The lead-up to Hollywood Hulk Hogan vs. Sting at Starrcade 1997 was a glowing example of excellent booking. Sting had walked out on WCW in September of 1996 when his teammates in War Games accused him of defecting to the New World Order. His defection cost Team WCW the match, and put them on the defense in the war against the nWo. Then, six months later, at the Uncensored PPV, Sting returned with a drastically different appearance and rejoined the battle. Over the course of nine months, Sting didn’t speak, didn’t wrestle any matches, and didn’t interact with anyone. He remained a figure overlooking the battlefield and occasionally attacked when the moment was right.
WCW held the course for Starrcade, their biggest show of the year. Finally, Sting was going to have a match and it was going to be for Hollywood Hogan’s WCW title. And the fans craved it. WCW had the fans eating out of their hands. It was booked excellently – the story had been set, the players had played their roles, and the fans wanted resolution. That is how it is done. (Nevermind the clusterfuck it turned into – we’re focusing on the good).
So it boggles the mind that just seven months later, WCW could screw up so badly when it came to the hottest new sensation – Bill Goldberg – winning the WCW title from Hollywood Hogan, who was still one of the biggest heels in the company. You’d think that it would have $$$ all over it, right? All you need is to get Goldberg in the path of the nWo and have him continue to plow through the rank and file until finally he gets his shot at Hogan. Not quite as intriguing as Sting, sure, but the fans would eat it up.
Instead, we get the setup and the payoff in one week’s time. During the buildup to another high profile feud.
July of 1998 was leading into the Bash at the Beach PPV. The big story was that Hogan had brought Dennis Rodman back into the nWo ranks, and to combat it, Diamond Dallas Page had brought in Karl Malone. Hogan was the champion, and DDP was the best contender WCW had to offer (as Sting, Lex Luger and the Giant had all joined various nWo factions). As for Goldberg, he had defeated Raven for the United States title, and was still plowing through any and all of those who stepped before him. He was in the middle of a feud with Curt Hennig (that saw Hennig defect back to Hogan’s group) with no interaction with Hogan or Page.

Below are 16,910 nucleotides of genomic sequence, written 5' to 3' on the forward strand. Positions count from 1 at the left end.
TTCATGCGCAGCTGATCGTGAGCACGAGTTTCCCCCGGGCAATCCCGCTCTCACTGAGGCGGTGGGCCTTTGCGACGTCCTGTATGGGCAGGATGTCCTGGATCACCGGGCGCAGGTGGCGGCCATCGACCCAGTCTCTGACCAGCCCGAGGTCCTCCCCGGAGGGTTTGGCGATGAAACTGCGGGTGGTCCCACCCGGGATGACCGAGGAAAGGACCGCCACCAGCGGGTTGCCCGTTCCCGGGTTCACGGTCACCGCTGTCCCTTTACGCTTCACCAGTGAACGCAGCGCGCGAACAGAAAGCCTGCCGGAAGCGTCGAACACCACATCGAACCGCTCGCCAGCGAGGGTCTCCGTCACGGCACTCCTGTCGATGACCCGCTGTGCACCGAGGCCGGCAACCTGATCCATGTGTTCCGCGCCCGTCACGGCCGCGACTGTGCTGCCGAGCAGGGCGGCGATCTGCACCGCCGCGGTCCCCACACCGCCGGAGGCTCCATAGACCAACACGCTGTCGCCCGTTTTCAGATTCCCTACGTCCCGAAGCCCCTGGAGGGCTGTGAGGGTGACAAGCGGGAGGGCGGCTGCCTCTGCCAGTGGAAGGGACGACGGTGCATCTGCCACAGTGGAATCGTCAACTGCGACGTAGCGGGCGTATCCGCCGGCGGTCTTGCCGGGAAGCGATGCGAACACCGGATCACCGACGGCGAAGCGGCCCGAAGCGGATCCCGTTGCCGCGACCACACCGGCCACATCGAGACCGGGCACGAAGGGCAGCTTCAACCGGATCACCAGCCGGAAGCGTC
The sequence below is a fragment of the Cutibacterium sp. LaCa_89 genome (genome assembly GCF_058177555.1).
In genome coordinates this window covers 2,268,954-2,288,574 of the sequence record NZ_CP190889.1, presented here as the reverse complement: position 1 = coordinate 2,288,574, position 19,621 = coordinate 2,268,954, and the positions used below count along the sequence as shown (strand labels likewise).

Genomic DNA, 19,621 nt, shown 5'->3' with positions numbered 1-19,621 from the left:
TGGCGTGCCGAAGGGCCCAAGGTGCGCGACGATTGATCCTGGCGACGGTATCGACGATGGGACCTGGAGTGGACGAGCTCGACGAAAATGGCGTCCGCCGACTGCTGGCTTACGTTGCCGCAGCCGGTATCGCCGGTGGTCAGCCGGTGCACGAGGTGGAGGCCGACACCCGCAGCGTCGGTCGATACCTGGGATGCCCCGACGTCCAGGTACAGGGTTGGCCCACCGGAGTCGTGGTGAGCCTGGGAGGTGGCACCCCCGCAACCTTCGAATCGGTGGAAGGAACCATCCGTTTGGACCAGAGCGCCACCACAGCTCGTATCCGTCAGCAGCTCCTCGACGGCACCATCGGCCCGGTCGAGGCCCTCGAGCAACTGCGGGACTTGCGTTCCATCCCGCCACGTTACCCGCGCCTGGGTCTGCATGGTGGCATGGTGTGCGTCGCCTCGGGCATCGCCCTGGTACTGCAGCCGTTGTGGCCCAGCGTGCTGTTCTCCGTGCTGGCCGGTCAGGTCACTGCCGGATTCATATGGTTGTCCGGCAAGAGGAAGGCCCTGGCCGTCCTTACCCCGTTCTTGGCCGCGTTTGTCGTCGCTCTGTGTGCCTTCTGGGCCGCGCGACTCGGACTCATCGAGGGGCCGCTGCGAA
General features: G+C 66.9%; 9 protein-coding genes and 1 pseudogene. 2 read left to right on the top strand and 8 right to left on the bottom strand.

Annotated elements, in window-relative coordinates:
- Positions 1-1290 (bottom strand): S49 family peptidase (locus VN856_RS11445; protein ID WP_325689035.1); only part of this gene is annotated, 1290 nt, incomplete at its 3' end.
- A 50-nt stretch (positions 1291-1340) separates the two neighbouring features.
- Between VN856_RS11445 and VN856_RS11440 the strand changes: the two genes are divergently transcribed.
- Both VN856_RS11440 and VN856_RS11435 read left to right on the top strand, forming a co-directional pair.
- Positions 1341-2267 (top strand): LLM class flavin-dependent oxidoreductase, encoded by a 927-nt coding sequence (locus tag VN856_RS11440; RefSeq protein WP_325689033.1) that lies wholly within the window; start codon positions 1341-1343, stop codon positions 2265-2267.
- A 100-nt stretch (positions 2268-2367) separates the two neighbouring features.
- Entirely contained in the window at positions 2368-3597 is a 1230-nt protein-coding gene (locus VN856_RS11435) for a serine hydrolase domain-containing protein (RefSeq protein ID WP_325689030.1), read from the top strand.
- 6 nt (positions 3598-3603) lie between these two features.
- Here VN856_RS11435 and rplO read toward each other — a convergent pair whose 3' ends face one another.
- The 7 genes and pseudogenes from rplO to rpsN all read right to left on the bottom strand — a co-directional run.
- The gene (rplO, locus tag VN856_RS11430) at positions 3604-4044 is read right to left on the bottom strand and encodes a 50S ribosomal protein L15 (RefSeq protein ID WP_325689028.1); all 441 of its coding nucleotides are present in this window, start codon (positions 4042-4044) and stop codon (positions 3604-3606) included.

So it came as something of a surprise when J.J. Dillon announced that Goldberg would be getting a title shot against Hogan on the following episode of Nitro. There would be no build up. No storyline. The title match would take place, and then everyone would go back to what they were doing. Many fans (myself included) realized that Hogan would not likely be the one to end Goldberg’s win streak, so the match was somewhat anticlimactic. Both feuds played into the match as Curt Hennig came to the ring during the bout, with Karl Malone running out behind him and laying him out with a Diamond Cutter. The distraction opened Hogan up for the spear, and one Jackhammer later, Goldberg was the WCW champion. And everyone went back to what they were doing.
Hogan kept feuding with Page (even bringing Jay Leno into the mix) while Goldberg began defending his title on Nitro against guys like Rick Fuller and Roadblock. The potential PPV buyrate that Hogan vs. Goldberg could have created was lost to free TV, just so WCW could brag that they had bested the WWF in the ratings that week. This was not Starrcade. This was crap.
Goldberg’s title reign was pretty much abysmal aside from a good match against DDP (that many fans missed due to a PPV error) before finally having his streak ended by Kevin Nash…who just happened to be booking matches for the company. WCW would not have another noteworthy championship reign for the remaining three years it was in business.
But they sure as hell won the ratings that night.